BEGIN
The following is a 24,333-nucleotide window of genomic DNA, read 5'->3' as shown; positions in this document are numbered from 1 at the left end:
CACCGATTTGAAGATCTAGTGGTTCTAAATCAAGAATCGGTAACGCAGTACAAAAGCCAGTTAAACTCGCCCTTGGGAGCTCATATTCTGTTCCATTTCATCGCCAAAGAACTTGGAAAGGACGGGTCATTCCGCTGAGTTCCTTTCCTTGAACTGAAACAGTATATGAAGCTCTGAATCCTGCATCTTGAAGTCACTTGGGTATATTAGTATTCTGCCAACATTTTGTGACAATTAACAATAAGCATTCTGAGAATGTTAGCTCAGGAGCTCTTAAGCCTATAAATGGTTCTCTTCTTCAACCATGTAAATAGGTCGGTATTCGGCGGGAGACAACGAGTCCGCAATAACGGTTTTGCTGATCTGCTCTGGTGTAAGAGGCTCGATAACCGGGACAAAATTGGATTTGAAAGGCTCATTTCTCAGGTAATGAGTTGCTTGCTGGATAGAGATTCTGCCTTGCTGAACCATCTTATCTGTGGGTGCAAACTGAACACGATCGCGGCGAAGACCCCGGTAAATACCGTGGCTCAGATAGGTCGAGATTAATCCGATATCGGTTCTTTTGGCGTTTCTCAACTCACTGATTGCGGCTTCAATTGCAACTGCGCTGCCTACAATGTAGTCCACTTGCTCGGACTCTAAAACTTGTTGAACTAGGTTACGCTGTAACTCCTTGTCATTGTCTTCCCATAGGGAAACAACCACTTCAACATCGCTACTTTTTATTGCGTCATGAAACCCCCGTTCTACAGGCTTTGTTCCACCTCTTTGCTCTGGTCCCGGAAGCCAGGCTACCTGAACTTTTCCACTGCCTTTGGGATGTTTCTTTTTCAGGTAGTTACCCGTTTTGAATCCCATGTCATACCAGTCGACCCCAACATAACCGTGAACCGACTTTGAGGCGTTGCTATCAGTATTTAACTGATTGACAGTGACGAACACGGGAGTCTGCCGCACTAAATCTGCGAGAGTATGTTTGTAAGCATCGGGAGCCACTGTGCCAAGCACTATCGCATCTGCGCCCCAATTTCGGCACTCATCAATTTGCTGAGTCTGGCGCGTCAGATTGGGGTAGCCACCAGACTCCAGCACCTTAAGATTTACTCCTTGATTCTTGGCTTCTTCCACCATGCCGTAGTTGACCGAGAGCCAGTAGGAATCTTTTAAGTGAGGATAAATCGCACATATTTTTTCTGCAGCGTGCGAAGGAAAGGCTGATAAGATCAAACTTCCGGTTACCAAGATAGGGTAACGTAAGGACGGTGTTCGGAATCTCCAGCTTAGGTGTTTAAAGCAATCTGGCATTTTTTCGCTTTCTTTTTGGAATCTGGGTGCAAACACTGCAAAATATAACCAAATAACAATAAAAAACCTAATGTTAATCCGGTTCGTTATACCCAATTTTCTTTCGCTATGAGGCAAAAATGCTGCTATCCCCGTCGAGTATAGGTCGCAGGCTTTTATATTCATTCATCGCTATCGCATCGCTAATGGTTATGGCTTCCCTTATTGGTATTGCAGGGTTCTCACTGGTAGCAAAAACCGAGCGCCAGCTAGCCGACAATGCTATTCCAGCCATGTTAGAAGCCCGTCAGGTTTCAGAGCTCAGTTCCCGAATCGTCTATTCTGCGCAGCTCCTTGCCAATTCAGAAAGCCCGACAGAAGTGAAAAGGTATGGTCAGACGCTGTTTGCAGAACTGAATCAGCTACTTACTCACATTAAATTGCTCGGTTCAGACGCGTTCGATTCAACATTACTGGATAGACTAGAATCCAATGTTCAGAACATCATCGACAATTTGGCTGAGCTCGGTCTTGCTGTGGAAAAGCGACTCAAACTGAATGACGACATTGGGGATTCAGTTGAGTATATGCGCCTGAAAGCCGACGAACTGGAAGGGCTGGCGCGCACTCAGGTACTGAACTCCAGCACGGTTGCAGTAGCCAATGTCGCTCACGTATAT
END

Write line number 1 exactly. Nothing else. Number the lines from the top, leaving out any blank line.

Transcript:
The following is a 24,333-nucleotide window of genomic DNA, read 5'->3' as shown; positions in this document are numbered from 1 at the left end: